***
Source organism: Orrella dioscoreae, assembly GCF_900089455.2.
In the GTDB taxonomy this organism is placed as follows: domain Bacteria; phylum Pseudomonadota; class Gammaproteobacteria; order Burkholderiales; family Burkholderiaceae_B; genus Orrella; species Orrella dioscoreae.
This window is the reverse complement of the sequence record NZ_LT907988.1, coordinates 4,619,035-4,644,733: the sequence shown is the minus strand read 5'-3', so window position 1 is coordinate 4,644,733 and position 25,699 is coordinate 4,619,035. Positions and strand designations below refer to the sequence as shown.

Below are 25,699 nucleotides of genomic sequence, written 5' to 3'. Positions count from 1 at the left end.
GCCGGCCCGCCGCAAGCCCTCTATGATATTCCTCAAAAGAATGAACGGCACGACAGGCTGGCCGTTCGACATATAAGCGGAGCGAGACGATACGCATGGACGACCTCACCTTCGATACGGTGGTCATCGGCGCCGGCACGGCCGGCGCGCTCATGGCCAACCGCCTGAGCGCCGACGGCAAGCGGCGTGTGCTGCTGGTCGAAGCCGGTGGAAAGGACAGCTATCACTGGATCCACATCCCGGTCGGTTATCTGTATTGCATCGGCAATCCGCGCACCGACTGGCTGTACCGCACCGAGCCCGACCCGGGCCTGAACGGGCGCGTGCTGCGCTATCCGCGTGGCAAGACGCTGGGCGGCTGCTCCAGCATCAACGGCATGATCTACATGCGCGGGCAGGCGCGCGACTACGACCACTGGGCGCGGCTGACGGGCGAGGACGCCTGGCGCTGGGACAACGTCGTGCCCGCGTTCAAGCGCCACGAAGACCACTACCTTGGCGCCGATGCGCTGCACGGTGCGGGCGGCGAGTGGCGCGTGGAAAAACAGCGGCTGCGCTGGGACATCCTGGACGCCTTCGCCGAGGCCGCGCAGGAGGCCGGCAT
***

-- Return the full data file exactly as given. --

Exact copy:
Source organism: Orrella dioscoreae, assembly GCF_900089455.2.
In the GTDB taxonomy this organism is placed as follows: domain Bacteria; phylum Pseudomonadota; class Gammaproteobacteria; order Burkholderiales; family Burkholderiaceae_B; genus Orrella; species Orrella dioscoreae.
This window is the reverse complement of the sequence record NZ_LT907988.1, coordinates 4,619,035-4,644,733: the sequence shown is the minus strand read 5'-3', so window position 1 is coordinate 4,644,733 and position 25,699 is coordinate 4,619,035. Positions and strand designations below refer to the sequence as shown.

Below are 25,699 nucleotides of genomic sequence, written 5' to 3'. Positions count from 1 at the left end.
GCCGGCCCGCCGCAAGCCCTCTATGATATTCCTCAAAAGAATGAACGGCACGACAGGCTGGCCGTTCGACATATAAGCGGAGCGAGACGATACGCATGGACGACCTCACCTTCGATACGGTGGTCATCGGCGCCGGCACGGCCGGCGCGCTCATGGCCAACCGCCTGAGCGCCGACGGCAAGCGGCGTGTGCTGCTGGTCGAAGCCGGTGGAAAGGACAGCTATCACTGGATCCACATCCCGGTCGGTTATCTGTATTGCATCGGCAATCCGCGCACCGACTGGCTGTACCGCACCGAGCCCGACCCGGGCCTGAACGGGCGCGTGCTGCGCTATCCGCGTGGCAAGACGCTGGGCGGCTGCTCCAGCATCAACGGCATGATCTACATGCGCGGGCAGGCGCGCGACTACGACCACTGGGCGCGGCTGACGGGCGAGGACGCCTGGCGCTGGGACAACGTCGTGCCCGCGTTCAAGCGCCACGAAGACCACTACCTTGGCGCCGATGCGCTGCACGGTGCGGGCGGCGAGTGGCGCGTGGAAAAACAGCGGCTGCGCTGGGACATCCTGGACGCCTTCGCCGAGGCCGCGCAGGAGGCCGGCAT